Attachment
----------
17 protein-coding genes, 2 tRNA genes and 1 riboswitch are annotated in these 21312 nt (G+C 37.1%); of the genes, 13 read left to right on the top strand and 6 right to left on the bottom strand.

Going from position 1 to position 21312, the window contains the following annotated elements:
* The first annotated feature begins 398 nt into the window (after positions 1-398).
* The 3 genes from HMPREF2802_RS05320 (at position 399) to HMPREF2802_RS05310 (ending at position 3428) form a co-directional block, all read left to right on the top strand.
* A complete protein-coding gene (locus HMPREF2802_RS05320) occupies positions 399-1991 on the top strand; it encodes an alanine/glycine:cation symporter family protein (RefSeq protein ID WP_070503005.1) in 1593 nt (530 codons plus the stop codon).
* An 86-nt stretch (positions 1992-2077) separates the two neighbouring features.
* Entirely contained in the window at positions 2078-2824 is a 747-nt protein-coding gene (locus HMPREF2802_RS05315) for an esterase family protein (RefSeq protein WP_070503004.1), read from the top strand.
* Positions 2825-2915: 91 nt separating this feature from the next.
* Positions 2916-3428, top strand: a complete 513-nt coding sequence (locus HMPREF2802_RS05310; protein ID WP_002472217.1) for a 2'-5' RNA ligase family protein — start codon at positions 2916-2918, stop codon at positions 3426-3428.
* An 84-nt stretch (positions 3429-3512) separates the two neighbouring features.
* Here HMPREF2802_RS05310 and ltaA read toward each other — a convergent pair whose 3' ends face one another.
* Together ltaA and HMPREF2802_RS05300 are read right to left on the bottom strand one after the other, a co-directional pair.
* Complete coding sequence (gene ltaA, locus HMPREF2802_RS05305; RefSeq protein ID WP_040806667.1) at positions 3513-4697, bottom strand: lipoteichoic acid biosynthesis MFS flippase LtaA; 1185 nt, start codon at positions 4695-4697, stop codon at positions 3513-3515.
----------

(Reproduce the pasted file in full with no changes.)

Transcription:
17 protein-coding genes, 2 tRNA genes and 1 riboswitch are annotated in these 21312 nt (G+C 37.1%); of the genes, 13 read left to right on the top strand and 6 right to left on the bottom strand.

Going from position 1 to position 21312, the window contains the following annotated elements:
* The first annotated feature begins 398 nt into the window (after positions 1-398).
* The 3 genes from HMPREF2802_RS05320 (at position 399) to HMPREF2802_RS05310 (ending at position 3428) form a co-directional block, all read left to right on the top strand.
* A complete protein-coding gene (locus HMPREF2802_RS05320) occupies positions 399-1991 on the top strand; it encodes an alanine/glycine:cation symporter family protein (RefSeq protein ID WP_070503005.1) in 1593 nt (530 codons plus the stop codon).
* An 86-nt stretch (positions 1992-2077) separates the two neighbouring features.
* Entirely contained in the window at positions 2078-2824 is a 747-nt protein-coding gene (locus HMPREF2802_RS05315) for an esterase family protein (RefSeq protein WP_070503004.1), read from the top strand.
* Positions 2825-2915: 91 nt separating this feature from the next.
* Positions 2916-3428, top strand: a complete 513-nt coding sequence (locus HMPREF2802_RS05310; protein ID WP_002472217.1) for a 2'-5' RNA ligase family protein — start codon at positions 2916-2918, stop codon at positions 3426-3428.
* An 84-nt stretch (positions 3429-3512) separates the two neighbouring features.
* Here HMPREF2802_RS05310 and ltaA read toward each other — a convergent pair whose 3' ends face one another.
* Together ltaA and HMPREF2802_RS05300 are read right to left on the bottom strand one after the other, a co-directional pair.
* Complete coding sequence (gene ltaA, locus HMPREF2802_RS05305; RefSeq protein ID WP_040806667.1) at positions 3513-4697, bottom strand: lipoteichoic acid biosynthesis MFS flippase LtaA; 1185 nt, start codon at positions 4695-4697, stop codon at positions 3513-3515.